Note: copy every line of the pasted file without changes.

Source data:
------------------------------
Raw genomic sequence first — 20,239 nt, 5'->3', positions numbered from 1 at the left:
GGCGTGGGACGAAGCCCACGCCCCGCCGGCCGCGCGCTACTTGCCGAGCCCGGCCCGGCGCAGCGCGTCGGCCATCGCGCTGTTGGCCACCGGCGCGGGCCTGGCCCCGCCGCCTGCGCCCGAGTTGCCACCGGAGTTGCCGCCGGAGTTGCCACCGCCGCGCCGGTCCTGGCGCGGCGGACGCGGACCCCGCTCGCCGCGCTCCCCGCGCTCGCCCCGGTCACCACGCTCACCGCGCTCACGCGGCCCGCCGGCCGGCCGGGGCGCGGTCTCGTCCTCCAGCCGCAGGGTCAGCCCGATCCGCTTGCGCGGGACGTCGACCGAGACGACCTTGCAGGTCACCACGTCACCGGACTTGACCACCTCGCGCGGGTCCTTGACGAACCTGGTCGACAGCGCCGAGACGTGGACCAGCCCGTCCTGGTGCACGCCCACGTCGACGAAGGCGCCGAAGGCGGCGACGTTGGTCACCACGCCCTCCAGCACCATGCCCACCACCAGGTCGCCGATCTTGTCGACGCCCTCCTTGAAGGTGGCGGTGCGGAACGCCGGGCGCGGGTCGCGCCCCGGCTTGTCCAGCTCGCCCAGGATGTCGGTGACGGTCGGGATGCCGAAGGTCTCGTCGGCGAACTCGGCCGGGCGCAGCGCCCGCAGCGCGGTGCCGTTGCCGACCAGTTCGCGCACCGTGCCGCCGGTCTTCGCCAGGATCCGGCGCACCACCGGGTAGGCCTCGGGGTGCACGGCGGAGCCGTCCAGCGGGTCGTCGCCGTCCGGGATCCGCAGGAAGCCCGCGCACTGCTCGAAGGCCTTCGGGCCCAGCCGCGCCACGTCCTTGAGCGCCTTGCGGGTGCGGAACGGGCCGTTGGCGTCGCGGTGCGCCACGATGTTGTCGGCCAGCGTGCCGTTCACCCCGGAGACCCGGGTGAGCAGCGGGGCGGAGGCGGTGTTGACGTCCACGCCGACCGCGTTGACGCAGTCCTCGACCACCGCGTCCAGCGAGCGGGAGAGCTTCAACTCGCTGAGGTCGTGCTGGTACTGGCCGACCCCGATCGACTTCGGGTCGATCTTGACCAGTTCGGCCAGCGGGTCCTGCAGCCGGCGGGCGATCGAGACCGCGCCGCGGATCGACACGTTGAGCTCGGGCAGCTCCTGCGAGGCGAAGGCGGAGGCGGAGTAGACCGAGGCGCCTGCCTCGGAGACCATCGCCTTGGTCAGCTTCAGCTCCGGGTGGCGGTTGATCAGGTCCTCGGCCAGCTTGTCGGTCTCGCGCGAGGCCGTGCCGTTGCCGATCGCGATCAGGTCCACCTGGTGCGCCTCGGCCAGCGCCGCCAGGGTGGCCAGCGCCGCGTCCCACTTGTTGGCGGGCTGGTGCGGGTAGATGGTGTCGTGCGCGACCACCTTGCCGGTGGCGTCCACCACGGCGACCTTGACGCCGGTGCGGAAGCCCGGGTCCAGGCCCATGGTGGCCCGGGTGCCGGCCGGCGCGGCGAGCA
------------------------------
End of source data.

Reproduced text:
Raw genomic sequence first — 20,239 nt, 5'->3', positions numbered from 1 at the left:
GGCGTGGGACGAAGCCCACGCCCCGCCGGCCGCGCGCTACTTGCCGAGCCCGGCCCGGCGCAGCGCGTCGGCCATCGCGCTGTTGGCCACCGGCGCGGGCCTGGCCCCGCCGCCTGCGCCCGAGTTGCCACCGGAGTTGCCGCCGGAGTTGCCACCGCCGCGCCGGTCCTGGCGCGGCGGACGCGGACCCCGCTCGCCGCGCTCCCCGCGCTCGCCCCGGTCACCACGCTCACCGCGCTCACGCGGCCCGCCGGCCGGCCGGGGCGCGGTCTCGTCCTCCAGCCGCAGGGTCAGCCCGATCCGCTTGCGCGGGACGTCGACCGAGACGACCTTGCAGGTCACCACGTCACCGGACTTGACCACCTCGCGCGGGTCCTTGACGAACCTGGTCGACAGCGCCGAGACGTGGACCAGCCCGTCCTGGTGCACGCCCACGTCGACGAAGGCGCCGAAGGCGGCGACGTTGGTCACCACGCCCTCCAGCACCATGCCCACCACCAGGTCGCCGATCTTGTCGACGCCCTCCTTGAAGGTGGCGGTGCGGAACGCCGGGCGCGGGTCGCGCCCCGGCTTGTCCAGCTCGCCCAGGATGTCGGTGACGGTCGGGATGCCGAAGGTCTCGTCGGCGAACTCGGCCGGGCGCAGCGCCCGCAGCGCGGTGCCGTTGCCGACCAGTTCGCGCACCGTGCCGCCGGTCTTCGCCAGGATCCGGCGCACCACCGGGTAGGCCTCGGGGTGCACGGCGGAGCCGTCCAGCGGGTCGTCGCCGTCCGGGATCCGCAGGAAGCCCGCGCACTGCTCGAAGGCCTTCGGGCCCAGCCGCGCCACGTCCTTGAGCGCCTTGCGGGTGCGGAACGGGCCGTTGGCGTCGCGGTGCGCCACGATGTTGTCGGCCAGCGTGCCGTTCACCCCGGAGACCCGGGTGAGCAGCGGGGCGGAGGCGGTGTTGACGTCCACGCCGACCGCGTTGACGCAGTCCTCGACCACCGCGTCCAGCGAGCGGGAGAGCTTCAACTCGCTGAGGTCGTGCTGGTACTGGCCGACCCCGATCGACTTCGGGTCGATCTTGACCAGTTCGGCCAGCGGGTCCTGCAGCCGGCGGGCGATCGAGACCGCGCCGCGGATCGACACGTTGAGCTCGGGCAGCTCCTGCGAGGCGAAGGCGGAGGCGGAGTAGACCGAGGCGCCTGCCTCGGAGACCATCGCCTTGGTCAGCTTCAGCTCCGGGTGGCGGTTGATCAGGTCCTCGGCCAGCTTGTCGGTCTCGCGCGAGGCCGTGCCGTTGCCGATCGCGATCAGGTCCACCTGGTGCGCCTCGGCCAGCGCCGCCAGGGTGGCCAGCGCCGCGTCCCACTTGTTGGCGGGCTGGTGCGGGTAGATGGTGTCGTGCGCGACCACCTTGCCGGTGGCGTCCACCACGGCGACCTTGACGCCGGTGCGGAAGCCCGGGTCCAGGCCCATGGTGGCCCGGGTGCCGGCCGGCGCGGCGAGCA